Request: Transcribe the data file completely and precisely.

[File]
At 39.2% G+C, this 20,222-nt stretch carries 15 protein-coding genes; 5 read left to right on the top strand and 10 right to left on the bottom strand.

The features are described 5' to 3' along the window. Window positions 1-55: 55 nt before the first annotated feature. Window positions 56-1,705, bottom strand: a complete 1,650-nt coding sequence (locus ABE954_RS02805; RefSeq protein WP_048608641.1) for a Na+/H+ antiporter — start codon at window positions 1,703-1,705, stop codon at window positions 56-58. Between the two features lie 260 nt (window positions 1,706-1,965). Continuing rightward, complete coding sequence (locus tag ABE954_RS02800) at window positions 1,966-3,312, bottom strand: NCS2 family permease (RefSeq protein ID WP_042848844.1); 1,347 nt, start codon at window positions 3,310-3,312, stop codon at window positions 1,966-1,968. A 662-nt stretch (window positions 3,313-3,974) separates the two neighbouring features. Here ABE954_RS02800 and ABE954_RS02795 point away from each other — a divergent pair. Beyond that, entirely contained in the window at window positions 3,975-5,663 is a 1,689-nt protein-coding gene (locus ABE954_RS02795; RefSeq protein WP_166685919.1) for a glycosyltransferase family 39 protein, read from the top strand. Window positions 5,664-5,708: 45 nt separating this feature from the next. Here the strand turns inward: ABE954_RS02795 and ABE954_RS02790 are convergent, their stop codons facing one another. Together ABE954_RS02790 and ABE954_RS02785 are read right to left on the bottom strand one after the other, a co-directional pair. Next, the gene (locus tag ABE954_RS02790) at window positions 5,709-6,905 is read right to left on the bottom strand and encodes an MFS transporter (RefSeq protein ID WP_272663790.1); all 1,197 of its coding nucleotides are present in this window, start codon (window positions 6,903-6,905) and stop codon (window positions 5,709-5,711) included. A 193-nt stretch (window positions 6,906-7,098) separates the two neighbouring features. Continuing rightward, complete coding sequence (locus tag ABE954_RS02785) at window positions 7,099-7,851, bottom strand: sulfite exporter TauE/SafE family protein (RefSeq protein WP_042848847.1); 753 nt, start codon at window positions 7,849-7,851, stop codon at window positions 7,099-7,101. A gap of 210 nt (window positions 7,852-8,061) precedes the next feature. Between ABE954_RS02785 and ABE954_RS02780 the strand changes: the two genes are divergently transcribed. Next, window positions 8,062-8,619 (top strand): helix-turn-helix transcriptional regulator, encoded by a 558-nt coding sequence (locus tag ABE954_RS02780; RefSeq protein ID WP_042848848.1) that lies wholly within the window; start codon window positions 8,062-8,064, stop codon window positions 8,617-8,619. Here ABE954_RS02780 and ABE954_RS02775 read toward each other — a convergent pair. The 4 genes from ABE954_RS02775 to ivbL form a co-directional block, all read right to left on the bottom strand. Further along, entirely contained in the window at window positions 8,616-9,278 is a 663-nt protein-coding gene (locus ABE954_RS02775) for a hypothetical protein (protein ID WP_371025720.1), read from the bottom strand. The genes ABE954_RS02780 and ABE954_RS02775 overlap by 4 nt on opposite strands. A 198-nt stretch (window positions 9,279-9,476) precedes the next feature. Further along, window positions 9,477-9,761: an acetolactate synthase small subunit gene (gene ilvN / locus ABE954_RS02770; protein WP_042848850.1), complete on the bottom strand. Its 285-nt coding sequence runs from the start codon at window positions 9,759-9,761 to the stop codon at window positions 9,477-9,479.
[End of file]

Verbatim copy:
At 39.2% G+C, this 20,222-nt stretch carries 15 protein-coding genes; 5 read left to right on the top strand and 10 right to left on the bottom strand.

The features are described 5' to 3' along the window. Window positions 1-55: 55 nt before the first annotated feature. Window positions 56-1,705, bottom strand: a complete 1,650-nt coding sequence (locus ABE954_RS02805; RefSeq protein WP_048608641.1) for a Na+/H+ antiporter — start codon at window positions 1,703-1,705, stop codon at window positions 56-58. Between the two features lie 260 nt (window positions 1,706-1,965). Continuing rightward, complete coding sequence (locus tag ABE954_RS02800) at window positions 1,966-3,312, bottom strand: NCS2 family permease (RefSeq protein ID WP_042848844.1); 1,347 nt, start codon at window positions 3,310-3,312, stop codon at window positions 1,966-1,968. A 662-nt stretch (window positions 3,313-3,974) separates the two neighbouring features. Here ABE954_RS02800 and ABE954_RS02795 point away from each other — a divergent pair. Beyond that, entirely contained in the window at window positions 3,975-5,663 is a 1,689-nt protein-coding gene (locus ABE954_RS02795; RefSeq protein WP_166685919.1) for a glycosyltransferase family 39 protein, read from the top strand. Window positions 5,664-5,708: 45 nt separating this feature from the next. Here the strand turns inward: ABE954_RS02795 and ABE954_RS02790 are convergent, their stop codons facing one another. Together ABE954_RS02790 and ABE954_RS02785 are read right to left on the bottom strand one after the other, a co-directional pair. Next, the gene (locus tag ABE954_RS02790) at window positions 5,709-6,905 is read right to left on the bottom strand and encodes an MFS transporter (RefSeq protein ID WP_272663790.1); all 1,197 of its coding nucleotides are present in this window, start codon (window positions 6,903-6,905) and stop codon (window positions 5,709-5,711) included. A 193-nt stretch (window positions 6,906-7,098) separates the two neighbouring features. Continuing rightward, complete coding sequence (locus tag ABE954_RS02785) at window positions 7,099-7,851, bottom strand: sulfite exporter TauE/SafE family protein (RefSeq protein WP_042848847.1); 753 nt, start codon at window positions 7,849-7,851, stop codon at window positions 7,099-7,101. A gap of 210 nt (window positions 7,852-8,061) precedes the next feature. Between ABE954_RS02785 and ABE954_RS02780 the strand changes: the two genes are divergently transcribed. Next, window positions 8,062-8,619 (top strand): helix-turn-helix transcriptional regulator, encoded by a 558-nt coding sequence (locus tag ABE954_RS02780; RefSeq protein ID WP_042848848.1) that lies wholly within the window; start codon window positions 8,062-8,064, stop codon window positions 8,617-8,619. Here ABE954_RS02780 and ABE954_RS02775 read toward each other — a convergent pair. The 4 genes from ABE954_RS02775 to ivbL form a co-directional block, all read right to left on the bottom strand. Further along, entirely contained in the window at window positions 8,616-9,278 is a 663-nt protein-coding gene (locus ABE954_RS02775) for a hypothetical protein (protein ID WP_371025720.1), read from the bottom strand. The genes ABE954_RS02780 and ABE954_RS02775 overlap by 4 nt on opposite strands. A 198-nt stretch (window positions 9,279-9,476) precedes the next feature. Further along, window positions 9,477-9,761: an acetolactate synthase small subunit gene (gene ilvN / locus ABE954_RS02770; protein WP_042848850.1), complete on the bottom strand. Its 285-nt coding sequence runs from the start codon at window positions 9,759-9,761 to the stop codon at window positions 9,477-9,479.